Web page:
Ringling Bros. and Barnum & Bailey Out of This World cast.
In the week since Feld Entertainment announced the demise of Ringling Bros. and Barnum & Bailey Circus, which will go off the road for good in May, venue marketing, booking and communications machines have been in full swing.
Juliette Feld, COO of Feld Entertainment, noted that Ringling Bros. and Barnum & Bailey is two of 26 shows Feld has on the road each year. Some years it’s more like 30.
That doesn’t make loss of the Greatest Show on Earth, now in its 146th edition, less shocking, stunning, and sad, but it does fill a void in entertainment.
There is inventory to replace circus dates in the West and Midwest with other Feld product, including Arenacross and Disney on Ice. That’s the scenario for Rupp Arena, Lexington, Ky., which has already reached an agreement to host a second Disney on Ice show during its traditional circus dates.
Carl Hall, manager of Rupp Arena, had booked late August, early September dates of Ringling Bros. and Barnum and Bailey. He does three Feld shows a year, Disney on Ice, Monster Jam and the circus.
Within a day of the announcement, he was on the phone with Jim Campbell, his Feld rep, and they had worked out a second Disney on Ice show for 2017 and possibly an Arenacross or Marvel Universe Live is in the offing. His experience with Disney on Ice has been that it is a tremendous group sales vehicle, with whole school districts bringing busloads of kids. He’s hopeful that will happen twice this year, once in April, his traditional ice show dates, and again in August.
“I think they’ll create a new circus,” Hall added, “a truck and bus show, maybe 20-25 trucks and six buses.” It will be another Feld spectacular for the families, probably with animals, though it may be dogs and cats and alpacas, and aimed at youth.
For the last several years, attendance at the circus has continuously diminished, he said. Hall agreed that society is changing and the circus is a victim of new social phenomenon. It’s not the same as when the elephants came to town, which was the circus trademark before they were retired last year.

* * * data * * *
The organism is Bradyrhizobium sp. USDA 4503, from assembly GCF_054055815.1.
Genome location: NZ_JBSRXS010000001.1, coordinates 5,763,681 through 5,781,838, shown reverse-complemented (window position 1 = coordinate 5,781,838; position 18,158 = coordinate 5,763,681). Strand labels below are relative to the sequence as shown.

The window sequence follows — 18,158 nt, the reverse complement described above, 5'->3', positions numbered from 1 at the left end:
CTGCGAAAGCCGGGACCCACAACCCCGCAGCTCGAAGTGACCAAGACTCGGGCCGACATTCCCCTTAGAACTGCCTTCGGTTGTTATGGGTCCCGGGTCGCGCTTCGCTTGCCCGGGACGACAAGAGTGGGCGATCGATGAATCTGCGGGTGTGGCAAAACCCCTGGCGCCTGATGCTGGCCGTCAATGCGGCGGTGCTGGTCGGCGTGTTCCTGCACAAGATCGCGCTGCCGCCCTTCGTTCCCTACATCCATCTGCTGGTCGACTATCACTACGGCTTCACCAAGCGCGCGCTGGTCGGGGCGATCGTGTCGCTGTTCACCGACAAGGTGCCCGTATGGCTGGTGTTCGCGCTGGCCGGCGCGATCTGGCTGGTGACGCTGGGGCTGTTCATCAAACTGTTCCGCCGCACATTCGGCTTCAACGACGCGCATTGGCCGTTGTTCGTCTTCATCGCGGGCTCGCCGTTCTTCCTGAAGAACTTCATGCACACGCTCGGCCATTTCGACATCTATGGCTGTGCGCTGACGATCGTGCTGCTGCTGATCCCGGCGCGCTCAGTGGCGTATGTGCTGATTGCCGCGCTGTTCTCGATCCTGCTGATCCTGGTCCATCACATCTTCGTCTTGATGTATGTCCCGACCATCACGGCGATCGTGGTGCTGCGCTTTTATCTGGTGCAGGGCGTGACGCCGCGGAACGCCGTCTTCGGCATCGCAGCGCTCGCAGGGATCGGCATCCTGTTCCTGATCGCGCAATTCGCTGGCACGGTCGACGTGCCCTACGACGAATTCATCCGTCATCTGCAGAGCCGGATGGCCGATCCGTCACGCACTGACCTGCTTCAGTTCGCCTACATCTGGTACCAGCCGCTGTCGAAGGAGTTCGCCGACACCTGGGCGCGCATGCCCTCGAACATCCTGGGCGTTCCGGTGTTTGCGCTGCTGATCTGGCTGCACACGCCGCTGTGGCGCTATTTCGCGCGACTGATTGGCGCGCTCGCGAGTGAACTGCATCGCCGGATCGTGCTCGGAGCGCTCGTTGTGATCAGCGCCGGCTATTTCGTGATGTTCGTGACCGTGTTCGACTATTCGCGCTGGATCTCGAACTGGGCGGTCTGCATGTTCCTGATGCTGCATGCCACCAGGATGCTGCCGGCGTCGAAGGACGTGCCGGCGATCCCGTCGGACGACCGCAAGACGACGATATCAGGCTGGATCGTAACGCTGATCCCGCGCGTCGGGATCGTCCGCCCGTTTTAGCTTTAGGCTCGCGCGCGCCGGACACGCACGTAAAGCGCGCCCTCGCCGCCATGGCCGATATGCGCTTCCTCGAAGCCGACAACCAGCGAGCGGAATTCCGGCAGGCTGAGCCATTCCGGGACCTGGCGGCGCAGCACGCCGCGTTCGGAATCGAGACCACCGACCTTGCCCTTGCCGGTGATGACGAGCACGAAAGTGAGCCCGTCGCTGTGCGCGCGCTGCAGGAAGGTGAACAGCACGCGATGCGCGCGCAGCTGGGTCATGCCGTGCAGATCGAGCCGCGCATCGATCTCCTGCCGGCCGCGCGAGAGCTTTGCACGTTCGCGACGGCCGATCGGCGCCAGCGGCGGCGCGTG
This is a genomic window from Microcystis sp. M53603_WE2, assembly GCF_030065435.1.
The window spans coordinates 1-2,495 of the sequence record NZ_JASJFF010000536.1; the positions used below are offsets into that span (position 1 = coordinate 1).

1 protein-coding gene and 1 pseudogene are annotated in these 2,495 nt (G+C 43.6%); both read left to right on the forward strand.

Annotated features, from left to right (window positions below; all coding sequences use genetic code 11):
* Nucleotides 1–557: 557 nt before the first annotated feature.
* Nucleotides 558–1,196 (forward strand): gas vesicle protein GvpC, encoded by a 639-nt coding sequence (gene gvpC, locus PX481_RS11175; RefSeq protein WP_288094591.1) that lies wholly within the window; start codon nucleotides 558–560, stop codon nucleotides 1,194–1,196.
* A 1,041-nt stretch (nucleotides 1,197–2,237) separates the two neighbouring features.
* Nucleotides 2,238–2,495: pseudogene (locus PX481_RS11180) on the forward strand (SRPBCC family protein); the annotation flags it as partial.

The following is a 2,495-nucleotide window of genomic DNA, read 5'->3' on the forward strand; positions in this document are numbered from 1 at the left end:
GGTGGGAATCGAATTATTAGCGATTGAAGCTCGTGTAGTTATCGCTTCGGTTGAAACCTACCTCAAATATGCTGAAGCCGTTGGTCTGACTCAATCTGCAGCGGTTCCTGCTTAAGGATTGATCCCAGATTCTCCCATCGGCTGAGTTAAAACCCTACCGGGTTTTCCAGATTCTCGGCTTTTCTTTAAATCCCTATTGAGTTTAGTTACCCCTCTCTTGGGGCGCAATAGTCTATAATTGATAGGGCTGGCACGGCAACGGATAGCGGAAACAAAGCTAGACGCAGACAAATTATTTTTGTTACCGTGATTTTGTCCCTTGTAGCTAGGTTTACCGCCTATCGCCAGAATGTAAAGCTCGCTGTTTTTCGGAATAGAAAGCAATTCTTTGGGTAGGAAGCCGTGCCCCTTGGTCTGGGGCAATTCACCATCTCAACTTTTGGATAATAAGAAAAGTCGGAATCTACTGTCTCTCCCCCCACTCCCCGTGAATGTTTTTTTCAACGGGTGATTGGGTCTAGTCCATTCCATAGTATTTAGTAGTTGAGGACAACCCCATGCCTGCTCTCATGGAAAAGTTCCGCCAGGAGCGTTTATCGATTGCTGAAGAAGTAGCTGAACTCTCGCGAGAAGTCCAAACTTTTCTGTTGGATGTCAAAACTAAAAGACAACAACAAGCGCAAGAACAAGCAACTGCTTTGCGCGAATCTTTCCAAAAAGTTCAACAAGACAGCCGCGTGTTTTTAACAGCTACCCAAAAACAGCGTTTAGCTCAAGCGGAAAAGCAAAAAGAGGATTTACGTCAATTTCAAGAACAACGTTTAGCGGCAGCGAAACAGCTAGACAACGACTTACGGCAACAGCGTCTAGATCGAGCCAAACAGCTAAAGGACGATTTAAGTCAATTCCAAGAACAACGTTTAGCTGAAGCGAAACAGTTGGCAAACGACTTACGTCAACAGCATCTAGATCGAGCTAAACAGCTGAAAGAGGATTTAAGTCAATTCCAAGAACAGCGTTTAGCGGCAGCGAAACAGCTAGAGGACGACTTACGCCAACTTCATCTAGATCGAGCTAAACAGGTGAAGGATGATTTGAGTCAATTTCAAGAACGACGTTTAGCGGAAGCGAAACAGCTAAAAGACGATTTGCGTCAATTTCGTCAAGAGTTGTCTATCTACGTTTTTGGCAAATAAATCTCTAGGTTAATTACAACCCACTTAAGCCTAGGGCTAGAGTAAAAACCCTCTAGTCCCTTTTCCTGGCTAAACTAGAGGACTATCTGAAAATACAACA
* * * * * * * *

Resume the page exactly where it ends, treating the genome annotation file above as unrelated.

John Page, Wells Fargo Center, Philadelphia, is among the lucky Eastern portion of the nation that still has circus dates upcoming. It is beyond sad to lose such a traditional touring event, he said, “but a lot has changed. Kenneth and his family have done a tremendous job diversifying. They have a plan.”
Wells Fargo Center traditionally gets 10-11 performances of the circus, which are coming up Feb. 16-20 this year. Page reported a significant bump in sales post-announcement of the circus closing.
While increased sales have taken on a life of their own in Philadelphia, some arenas are promoting the last act ever with special commemorative events. Colonial Life Arena, Columbia, S.C., is emailing that “in just ONE WEEK, families will have the chance to experience The Greatest Show On Earth™ ONE LAST TIME when Ringling Bros. and Barnum & Bailey Presents Out Of This World™ stops at Colonial Life Arena Jan. 26-29.
“As a thank you from the many families that have experienced the Ringling Bros. Circus shows in Columbia, fan photos from previous Circus experiences at Colonial Life Arena and the Carolina Coliseum are being collected to be placed on display backstage when the Out Of This World™ performers arrive next week. Photos may be emailed to firstname.lastname@example.org or shared on social media with #RinglingBrosCLA by 12 p.m. Jan. 20. “
“We have been monitoring the downward trend in ticket sales for Ringling Bros. for 10 years,” Juliette Feld said. “When we took the elephants off the touring units [last year], it was a very dramatic drop in sales, much more so than we could have predicted.”
People come to Ringling Bros. to see things they couldn’t see any other place, she added. “We’ve continued to present astounding human and animal performances that can’t be seen anywhere else. But consumers and public opinion and families change over time.”